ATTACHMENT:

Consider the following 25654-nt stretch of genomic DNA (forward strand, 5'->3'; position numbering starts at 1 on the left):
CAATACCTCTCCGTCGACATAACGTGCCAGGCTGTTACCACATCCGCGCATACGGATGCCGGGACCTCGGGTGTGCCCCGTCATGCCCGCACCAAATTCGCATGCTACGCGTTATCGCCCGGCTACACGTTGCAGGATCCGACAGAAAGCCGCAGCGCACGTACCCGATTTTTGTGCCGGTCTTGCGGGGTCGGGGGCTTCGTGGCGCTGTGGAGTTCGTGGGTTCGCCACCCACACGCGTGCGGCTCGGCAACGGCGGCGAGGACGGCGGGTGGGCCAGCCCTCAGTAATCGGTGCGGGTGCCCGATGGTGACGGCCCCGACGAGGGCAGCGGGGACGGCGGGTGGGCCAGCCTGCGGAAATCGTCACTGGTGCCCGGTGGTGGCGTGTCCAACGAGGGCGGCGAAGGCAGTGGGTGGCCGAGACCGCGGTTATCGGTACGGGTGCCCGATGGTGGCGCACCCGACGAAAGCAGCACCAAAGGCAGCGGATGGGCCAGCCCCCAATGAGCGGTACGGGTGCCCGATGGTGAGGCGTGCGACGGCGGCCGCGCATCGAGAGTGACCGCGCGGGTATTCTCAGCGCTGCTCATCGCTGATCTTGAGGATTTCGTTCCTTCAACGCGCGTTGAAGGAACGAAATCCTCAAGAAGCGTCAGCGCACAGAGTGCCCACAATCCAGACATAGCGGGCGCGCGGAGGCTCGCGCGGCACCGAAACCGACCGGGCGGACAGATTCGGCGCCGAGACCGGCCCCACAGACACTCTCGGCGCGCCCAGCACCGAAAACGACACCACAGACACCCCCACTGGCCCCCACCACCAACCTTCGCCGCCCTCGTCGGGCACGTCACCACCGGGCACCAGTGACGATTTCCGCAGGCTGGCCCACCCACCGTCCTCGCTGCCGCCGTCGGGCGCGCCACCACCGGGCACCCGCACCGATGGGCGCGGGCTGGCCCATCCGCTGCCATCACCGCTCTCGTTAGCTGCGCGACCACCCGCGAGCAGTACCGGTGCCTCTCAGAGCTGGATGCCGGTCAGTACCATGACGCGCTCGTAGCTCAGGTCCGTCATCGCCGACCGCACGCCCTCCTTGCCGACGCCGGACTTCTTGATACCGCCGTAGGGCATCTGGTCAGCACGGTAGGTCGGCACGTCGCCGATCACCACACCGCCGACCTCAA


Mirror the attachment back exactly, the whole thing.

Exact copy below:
Consider the following 25654-nt stretch of genomic DNA (forward strand, 5'->3'; position numbering starts at 1 on the left):
CAATACCTCTCCGTCGACATAACGTGCCAGGCTGTTACCACATCCGCGCATACGGATGCCGGGACCTCGGGTGTGCCCCGTCATGCCCGCACCAAATTCGCATGCTACGCGTTATCGCCCGGCTACACGTTGCAGGATCCGACAGAAAGCCGCAGCGCACGTACCCGATTTTTGTGCCGGTCTTGCGGGGTCGGGGGCTTCGTGGCGCTGTGGAGTTCGTGGGTTCGCCACCCACACGCGTGCGGCTCGGCAACGGCGGCGAGGACGGCGGGTGGGCCAGCCCTCAGTAATCGGTGCGGGTGCCCGATGGTGACGGCCCCGACGAGGGCAGCGGGGACGGCGGGTGGGCCAGCCTGCGGAAATCGTCACTGGTGCCCGGTGGTGGCGTGTCCAACGAGGGCGGCGAAGGCAGTGGGTGGCCGAGACCGCGGTTATCGGTACGGGTGCCCGATGGTGGCGCACCCGACGAAAGCAGCACCAAAGGCAGCGGATGGGCCAGCCCCCAATGAGCGGTACGGGTGCCCGATGGTGAGGCGTGCGACGGCGGCCGCGCATCGAGAGTGACCGCGCGGGTATTCTCAGCGCTGCTCATCGCTGATCTTGAGGATTTCGTTCCTTCAACGCGCGTTGAAGGAACGAAATCCTCAAGAAGCGTCAGCGCACAGAGTGCCCACAATCCAGACATAGCGGGCGCGCGGAGGCTCGCGCGGCACCGAAACCGACCGGGCGGACAGATTCGGCGCCGAGACCGGCCCCACAGACACTCTCGGCGCGCCCAGCACCGAAAACGACACCACAGACACCCCCACTGGCCCCCACCACCAACCTTCGCCGCCCTCGTCGGGCACGTCACCACCGGGCACCAGTGACGATTTCCGCAGGCTGGCCCACCCACCGTCCTCGCTGCCGCCGTCGGGCGCGCCACCACCGGGCACCCGCACCGATGGGCGCGGGCTGGCCCATCCGCTGCCATCACCGCTCTCGTTAGCTGCGCGACCACCCGCGAGCAGTACCGGTGCCTCTCAGAGCTGGATGCCGGTCAGTACCATGACGCGCTCGTAGCTCAGGTCCGTCATCGCCGACCGCACGCCCTCCTTGCCGACGCCGGACTTCTTGATACCGCCGTAGGGCATCTGGTCAGCACGGTAGGTCGGCACGTCGCCGATCACCACACCGCCGACCTCAA